Forty years ago, people described Coors’s flagship Banquet Beer as having a ‘mystique’ to it. Loyal fans would prod, coax, and bribe their westward traveling friends to lug cases of the beer back to the East Coast. The ‘Coors mystique’ may seem long out-of-date now but the Colorado brewery is slowly building a new mysterious brand.
The buzz in the beer industry is all about the explosive growth of craft beer. In the last three years, the category has boomed with 31-percent growth. While the news is a well-deserved reward for craft brewers, the accolades have obscured some of the more significant repercussions of their accomplishments. In response to the American palate’s sweeping shift away from lifeless beers, most corporate breweries have buried their heads in Olympic-size fermentation tanks or released their own ill-conceived, faux-craft brands. The approaches have seen little success, save for one.
The worst kept secret among hardened beer geeks is that Blue Moon Belgian White is brewed by the Coors Brewing Company (now Molson Coors), but word has not yet leaked out to the general drinking public. What people may not know is that the wildly popular Blue Moon is probably America’s best-selling craft beer brand. You may ask, ‘but what about Sam Adams Boston Lager, the quintessential craft beer?’ Despite Boston Beer’s recent successes, I’d wager that more orange-accented pints of Colorado’s sleeper wheat beer pour from American taps then do glasses of the American patriot’s namesake lager. (Both breweries declined to release actual production numbers).
Like a flush hipster who toils to keep his conservative parental benefactors a secret, Blue Moon is in no rush to take you home to meet momma and poppa Coors. Coors employees created the brand in 1995 at the company’s own brewpub, the SandLot Brewery at Coors Field. Now produced under the Blue Moon Brewing Company label and brewed in three locations, Coors has enjoyed steady growth with the brand, fueled in part by its intentional disassociation from the brand. And the Coors people willingly admit this. “It’s not that we hide the fact that it’s brewed by Coors,” says Blue Moon’s Brand Director, Ken Hehir. “We’re just not openly advertising that fact.”
And here starts the craft beer lover’s political problem. Should it matter that Blue Moon is brewed by America’s third largest brewery, one that produces more than 23-million barrels of beer per year? Countless dedicated craft beer drinkers have seen a Blue Moon tap handle, ordered and enjoyed the brand, only to later discover the Coors connection. While they certainly have an understandable objection about truth in labeling (a complaint they can also lodge with many contract-brewed craft brands), it doesn’t change the fact they probably liked the beer when they tasted it blind to beer politics. In the end, shouldn’t the question always be, is the beer any good?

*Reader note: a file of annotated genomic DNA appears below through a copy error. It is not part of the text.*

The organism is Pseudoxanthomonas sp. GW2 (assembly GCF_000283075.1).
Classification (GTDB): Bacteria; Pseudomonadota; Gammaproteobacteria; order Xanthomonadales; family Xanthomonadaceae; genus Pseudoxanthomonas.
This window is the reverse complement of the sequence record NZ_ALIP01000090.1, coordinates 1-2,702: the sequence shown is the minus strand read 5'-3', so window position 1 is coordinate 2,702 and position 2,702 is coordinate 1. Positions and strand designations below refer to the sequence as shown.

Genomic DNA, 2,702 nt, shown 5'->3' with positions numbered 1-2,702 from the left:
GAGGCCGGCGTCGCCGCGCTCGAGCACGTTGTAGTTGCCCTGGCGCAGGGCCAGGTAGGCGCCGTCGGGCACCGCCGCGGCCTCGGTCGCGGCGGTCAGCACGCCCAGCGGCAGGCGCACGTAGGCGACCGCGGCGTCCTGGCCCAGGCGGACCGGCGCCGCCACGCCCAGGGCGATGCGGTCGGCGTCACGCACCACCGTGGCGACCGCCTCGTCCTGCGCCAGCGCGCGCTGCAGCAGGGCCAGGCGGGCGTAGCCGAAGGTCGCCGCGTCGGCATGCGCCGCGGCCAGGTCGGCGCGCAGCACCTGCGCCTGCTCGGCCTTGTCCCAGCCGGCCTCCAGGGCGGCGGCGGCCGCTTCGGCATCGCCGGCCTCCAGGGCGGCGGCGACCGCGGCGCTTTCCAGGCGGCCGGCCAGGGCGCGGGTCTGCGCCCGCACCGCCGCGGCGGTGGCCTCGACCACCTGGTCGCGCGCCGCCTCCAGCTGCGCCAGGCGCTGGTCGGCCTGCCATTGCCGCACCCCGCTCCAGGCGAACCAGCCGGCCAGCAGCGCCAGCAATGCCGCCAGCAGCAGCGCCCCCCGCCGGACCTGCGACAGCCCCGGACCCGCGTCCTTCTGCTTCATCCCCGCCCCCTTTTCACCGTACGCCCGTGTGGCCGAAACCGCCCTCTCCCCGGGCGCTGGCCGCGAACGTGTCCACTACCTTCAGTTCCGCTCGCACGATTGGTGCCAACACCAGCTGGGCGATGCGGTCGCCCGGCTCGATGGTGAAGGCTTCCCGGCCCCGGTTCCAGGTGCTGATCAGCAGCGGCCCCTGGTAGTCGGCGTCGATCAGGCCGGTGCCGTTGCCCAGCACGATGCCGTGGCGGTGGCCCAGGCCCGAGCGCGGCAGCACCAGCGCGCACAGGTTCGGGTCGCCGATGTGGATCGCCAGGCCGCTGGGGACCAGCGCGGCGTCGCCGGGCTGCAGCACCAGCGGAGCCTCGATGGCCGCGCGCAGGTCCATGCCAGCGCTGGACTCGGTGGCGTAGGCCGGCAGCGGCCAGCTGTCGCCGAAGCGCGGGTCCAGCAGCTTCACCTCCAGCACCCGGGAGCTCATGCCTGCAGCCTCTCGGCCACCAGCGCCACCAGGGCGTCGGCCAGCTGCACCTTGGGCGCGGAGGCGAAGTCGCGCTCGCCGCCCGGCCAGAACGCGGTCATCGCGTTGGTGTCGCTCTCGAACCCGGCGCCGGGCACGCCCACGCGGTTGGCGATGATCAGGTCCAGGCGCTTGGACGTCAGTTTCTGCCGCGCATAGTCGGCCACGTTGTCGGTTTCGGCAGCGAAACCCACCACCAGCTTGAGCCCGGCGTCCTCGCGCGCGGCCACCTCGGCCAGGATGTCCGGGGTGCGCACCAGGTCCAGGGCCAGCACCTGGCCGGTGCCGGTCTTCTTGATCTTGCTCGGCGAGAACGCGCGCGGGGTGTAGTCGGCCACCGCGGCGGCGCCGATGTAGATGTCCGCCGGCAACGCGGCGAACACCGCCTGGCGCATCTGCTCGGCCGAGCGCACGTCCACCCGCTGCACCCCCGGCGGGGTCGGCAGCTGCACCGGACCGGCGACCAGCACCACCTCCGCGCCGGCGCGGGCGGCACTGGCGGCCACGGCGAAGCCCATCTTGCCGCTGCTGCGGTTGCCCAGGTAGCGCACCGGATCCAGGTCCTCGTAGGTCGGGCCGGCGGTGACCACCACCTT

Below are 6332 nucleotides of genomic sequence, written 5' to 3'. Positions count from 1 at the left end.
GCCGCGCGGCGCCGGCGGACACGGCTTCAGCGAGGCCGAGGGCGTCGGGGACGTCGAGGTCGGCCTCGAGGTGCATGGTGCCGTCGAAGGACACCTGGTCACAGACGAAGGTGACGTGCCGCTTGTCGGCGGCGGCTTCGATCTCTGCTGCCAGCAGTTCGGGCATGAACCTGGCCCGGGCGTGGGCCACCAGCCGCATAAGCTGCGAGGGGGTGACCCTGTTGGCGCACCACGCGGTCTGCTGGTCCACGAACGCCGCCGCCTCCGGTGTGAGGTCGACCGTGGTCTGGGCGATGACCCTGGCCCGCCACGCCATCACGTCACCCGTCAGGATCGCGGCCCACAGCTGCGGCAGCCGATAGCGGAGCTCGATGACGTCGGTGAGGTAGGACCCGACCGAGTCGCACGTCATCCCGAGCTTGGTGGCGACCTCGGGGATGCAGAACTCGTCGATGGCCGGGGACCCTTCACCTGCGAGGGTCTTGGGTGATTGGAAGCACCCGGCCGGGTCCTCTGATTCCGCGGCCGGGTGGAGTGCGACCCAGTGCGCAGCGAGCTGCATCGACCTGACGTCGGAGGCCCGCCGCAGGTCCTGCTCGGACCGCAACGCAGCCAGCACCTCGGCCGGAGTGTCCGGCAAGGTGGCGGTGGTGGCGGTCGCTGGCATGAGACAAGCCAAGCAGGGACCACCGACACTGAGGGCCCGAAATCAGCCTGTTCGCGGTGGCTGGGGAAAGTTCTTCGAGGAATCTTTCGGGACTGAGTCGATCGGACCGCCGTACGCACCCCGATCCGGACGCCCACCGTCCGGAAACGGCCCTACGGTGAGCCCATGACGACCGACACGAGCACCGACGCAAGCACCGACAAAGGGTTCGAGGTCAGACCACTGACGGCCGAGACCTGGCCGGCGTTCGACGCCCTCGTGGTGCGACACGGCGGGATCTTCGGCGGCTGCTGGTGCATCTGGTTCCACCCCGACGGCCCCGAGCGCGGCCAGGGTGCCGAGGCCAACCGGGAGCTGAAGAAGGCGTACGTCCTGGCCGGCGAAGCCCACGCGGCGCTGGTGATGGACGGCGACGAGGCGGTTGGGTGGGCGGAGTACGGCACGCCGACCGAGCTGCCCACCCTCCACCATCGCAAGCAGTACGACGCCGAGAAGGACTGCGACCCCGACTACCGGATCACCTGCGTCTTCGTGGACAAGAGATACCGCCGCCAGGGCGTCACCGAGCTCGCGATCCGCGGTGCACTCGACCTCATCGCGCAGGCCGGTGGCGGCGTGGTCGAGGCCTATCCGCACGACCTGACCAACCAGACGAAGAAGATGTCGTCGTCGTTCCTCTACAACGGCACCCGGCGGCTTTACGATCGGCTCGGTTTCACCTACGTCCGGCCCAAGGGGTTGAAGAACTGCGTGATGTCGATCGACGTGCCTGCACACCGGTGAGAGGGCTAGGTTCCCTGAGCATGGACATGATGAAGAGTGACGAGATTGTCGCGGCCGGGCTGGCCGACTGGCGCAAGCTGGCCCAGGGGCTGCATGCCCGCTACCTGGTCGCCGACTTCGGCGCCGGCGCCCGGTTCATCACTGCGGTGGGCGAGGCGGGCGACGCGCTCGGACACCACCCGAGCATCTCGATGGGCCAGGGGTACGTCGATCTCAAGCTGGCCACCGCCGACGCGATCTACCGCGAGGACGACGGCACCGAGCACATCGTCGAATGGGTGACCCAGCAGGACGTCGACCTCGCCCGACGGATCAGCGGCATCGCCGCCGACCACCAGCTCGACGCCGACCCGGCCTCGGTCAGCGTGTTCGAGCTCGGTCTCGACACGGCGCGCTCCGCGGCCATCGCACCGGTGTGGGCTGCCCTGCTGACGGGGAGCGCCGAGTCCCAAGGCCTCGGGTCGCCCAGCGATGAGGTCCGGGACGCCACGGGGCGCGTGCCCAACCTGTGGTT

While popularity is certainly no indication of quality, an honest review of Blue Moon shows it to be an entirely respectable wheat beer. Brewed with malted white wheat, oats, coriander, and orange peel, the unfiltered beer is a pleasant mix of floral, citrus, light wheat and yeast flavors that are well suited for summertime enjoyment.
In dismissing Blue Moon as another big brewery poseur brand, contrarian beer lovers miss two larger points. First, in reporting the achievements of American craft brewers, the Brewers Association doesn’t include Blue Moon and its double-digit growth volume. While Blue Moon may not qualify for membership in the ‘craft beer’ club, it’s certainly a charter member of the ‘better beer’ segment. When added to the tally sheet, the Blue Moon brand’s explosive growth is perhaps the best evidence of a sea change in the American palate.
The second point is perhaps the least appreciated. In contrast to the sometimes-juvenile efforts of America’s two largest breweries, Coors has long treated the Blue Moon brand in a remarkably innovative manner: with respect. Blue Moon’s artistic point-of-sale materials, refusal to run television ads, and its dedication to the ritual of serving the luminous wheat beer in proper, shapely glassware speaks to the gentle, considered treatment of this brand. In comparison, one need only look at the absurd tap handles for Anheuser-Busch’s own line of seasonal draft beers to get the sneaking suspicion the brewing giant is trying to make craft beer look like a bunch of clowns.
In the new era of craft beer, the Coors mystique has clearly returned with good reason. Only this time, beer lovers don’t have to get their traveling friends to make beer runs for them.
Article appeared in the July 2007 issue of BeerAdvocate Magazine.